Letter: Governments are weak negotiators

Published:

 

Results of negotiations between Nike, the city of Vancouver, and the governor's office show the futility and indeed foolishness of government entities dealing with private enterprise. In this case, Oregon won and its citizens will pay for it.

In my former city of Long Beach, Calif., Disneyland played Long Beach against Anaheim for a park expansion. There was never any doubt that Disneyland wanted Anaheim. Long Beach played the game and lost (won in my opinion) and Anaheim pays for it.

When one business receives fee or tax reductions, the other business and property owners must make up lost revenue. The need for the revenues does not go away. The rationale that reductions increase jobs and other tax revenues is wishful thinking, as there is not a reliable verification process.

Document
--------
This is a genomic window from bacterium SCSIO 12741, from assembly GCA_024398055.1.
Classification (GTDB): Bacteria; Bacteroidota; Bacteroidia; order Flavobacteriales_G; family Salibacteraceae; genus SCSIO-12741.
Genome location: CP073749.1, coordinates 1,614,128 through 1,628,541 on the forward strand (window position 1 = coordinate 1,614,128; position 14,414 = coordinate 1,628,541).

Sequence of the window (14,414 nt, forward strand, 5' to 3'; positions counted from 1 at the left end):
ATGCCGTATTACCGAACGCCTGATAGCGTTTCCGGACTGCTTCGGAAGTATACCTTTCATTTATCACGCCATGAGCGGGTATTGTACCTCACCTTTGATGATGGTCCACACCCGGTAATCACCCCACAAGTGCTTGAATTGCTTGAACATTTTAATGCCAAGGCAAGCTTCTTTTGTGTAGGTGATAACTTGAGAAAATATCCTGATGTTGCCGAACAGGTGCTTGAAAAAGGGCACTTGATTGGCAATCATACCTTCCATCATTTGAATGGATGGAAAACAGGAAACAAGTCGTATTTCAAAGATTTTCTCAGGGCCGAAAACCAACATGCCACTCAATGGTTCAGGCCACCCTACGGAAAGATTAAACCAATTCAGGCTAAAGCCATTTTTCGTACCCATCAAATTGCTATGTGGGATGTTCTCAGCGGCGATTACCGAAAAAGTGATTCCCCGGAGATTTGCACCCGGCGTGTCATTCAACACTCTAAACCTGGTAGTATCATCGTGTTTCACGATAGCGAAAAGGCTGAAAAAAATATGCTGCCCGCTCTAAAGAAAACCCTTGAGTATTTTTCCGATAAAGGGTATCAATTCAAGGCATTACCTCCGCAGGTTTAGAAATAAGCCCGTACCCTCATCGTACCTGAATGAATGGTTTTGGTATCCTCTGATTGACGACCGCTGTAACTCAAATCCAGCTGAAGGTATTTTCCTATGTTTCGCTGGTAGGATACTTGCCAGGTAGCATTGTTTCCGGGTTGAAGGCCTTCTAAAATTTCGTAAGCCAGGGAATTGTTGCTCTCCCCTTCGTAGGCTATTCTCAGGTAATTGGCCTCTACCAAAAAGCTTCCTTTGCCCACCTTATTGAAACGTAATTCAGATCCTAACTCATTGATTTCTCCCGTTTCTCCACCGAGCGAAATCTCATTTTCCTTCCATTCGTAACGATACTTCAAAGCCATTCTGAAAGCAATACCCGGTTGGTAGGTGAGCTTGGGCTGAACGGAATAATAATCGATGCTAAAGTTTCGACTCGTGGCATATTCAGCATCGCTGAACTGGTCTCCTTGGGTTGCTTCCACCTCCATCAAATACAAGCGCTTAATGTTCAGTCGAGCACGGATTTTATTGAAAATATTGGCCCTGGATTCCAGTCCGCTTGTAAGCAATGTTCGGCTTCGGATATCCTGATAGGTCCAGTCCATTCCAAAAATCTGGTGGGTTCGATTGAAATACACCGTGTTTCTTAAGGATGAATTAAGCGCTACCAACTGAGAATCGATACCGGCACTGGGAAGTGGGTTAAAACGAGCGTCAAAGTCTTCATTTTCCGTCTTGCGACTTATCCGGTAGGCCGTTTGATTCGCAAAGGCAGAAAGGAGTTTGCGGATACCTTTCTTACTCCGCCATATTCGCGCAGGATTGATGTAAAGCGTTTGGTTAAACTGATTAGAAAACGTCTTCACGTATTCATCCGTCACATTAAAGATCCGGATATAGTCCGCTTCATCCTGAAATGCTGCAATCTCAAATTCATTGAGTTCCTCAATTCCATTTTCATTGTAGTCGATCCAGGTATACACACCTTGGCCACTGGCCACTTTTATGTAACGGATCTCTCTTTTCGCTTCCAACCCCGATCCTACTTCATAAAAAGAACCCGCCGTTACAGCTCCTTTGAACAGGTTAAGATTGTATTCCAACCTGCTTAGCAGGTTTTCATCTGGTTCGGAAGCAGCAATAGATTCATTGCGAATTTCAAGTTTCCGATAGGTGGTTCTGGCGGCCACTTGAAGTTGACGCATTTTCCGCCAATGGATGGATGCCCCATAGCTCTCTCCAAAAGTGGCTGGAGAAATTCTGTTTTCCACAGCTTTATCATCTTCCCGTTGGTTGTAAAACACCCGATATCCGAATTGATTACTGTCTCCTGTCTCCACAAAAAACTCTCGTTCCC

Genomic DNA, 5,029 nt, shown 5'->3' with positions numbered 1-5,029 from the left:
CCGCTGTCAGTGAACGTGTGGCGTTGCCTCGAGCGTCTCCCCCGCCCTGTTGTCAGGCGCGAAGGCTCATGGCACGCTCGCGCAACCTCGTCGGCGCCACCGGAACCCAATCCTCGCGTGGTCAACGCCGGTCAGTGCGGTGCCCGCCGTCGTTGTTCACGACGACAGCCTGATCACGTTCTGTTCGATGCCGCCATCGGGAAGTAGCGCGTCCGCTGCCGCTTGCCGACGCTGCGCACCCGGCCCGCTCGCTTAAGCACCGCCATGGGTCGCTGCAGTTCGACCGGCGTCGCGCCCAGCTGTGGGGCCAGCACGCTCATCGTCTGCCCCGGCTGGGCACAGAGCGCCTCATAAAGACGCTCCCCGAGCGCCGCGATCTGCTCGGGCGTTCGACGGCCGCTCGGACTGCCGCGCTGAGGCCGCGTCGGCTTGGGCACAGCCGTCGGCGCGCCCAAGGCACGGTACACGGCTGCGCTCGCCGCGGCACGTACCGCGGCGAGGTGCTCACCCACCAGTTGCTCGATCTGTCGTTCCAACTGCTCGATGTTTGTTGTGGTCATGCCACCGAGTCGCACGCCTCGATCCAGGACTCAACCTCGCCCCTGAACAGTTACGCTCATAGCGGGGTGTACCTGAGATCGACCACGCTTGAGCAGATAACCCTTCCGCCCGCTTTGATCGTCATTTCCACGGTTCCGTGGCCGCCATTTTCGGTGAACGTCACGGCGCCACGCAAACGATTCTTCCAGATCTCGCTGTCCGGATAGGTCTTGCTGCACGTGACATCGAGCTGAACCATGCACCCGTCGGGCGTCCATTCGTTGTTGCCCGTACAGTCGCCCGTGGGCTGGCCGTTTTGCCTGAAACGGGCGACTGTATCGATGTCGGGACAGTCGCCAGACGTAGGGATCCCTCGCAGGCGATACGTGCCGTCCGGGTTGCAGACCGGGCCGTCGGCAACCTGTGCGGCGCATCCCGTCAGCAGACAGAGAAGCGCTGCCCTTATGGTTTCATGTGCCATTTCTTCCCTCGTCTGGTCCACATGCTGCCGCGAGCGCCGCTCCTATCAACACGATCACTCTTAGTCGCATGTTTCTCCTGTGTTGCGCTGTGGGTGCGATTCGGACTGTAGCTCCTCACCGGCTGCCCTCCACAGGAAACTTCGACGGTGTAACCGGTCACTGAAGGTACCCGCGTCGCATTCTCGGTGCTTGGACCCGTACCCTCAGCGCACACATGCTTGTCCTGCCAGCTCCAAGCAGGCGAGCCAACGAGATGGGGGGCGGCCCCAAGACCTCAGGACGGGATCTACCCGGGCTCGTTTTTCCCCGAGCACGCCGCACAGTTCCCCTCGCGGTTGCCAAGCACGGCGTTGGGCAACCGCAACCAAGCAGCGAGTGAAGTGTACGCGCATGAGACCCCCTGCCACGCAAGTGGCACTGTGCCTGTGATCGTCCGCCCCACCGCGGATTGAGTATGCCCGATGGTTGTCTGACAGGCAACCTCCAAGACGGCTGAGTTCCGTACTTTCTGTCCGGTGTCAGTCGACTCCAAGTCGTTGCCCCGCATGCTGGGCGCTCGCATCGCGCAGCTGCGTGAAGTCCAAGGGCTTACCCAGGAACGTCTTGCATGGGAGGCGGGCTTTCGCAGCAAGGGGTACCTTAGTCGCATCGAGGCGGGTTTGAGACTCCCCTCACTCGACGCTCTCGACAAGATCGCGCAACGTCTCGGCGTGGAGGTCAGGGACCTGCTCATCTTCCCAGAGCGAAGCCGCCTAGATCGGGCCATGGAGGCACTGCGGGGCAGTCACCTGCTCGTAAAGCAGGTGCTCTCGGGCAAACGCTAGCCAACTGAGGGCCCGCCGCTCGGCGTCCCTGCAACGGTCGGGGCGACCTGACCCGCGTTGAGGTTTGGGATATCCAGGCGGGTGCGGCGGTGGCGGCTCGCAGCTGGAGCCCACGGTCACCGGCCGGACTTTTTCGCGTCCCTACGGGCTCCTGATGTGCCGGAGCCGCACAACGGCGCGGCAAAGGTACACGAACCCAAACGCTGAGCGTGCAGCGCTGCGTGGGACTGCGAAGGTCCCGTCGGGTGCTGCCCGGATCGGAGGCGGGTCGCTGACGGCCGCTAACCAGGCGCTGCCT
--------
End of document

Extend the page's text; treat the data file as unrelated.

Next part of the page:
Government officials are ill-equipped to negotiate with private enterprise. They are restricted (and rightfully so) by regulations and policies. Further, non-disclosure agreements handicap government by reducing leverage created by public scrutiny. Government agencies do more to support business growth by streamlining business permit processes and keeping fees low. If a business investment "pencils" out, it should be on its own merits and not be reliant on government subsidies.

Mark E. Swenson

Camas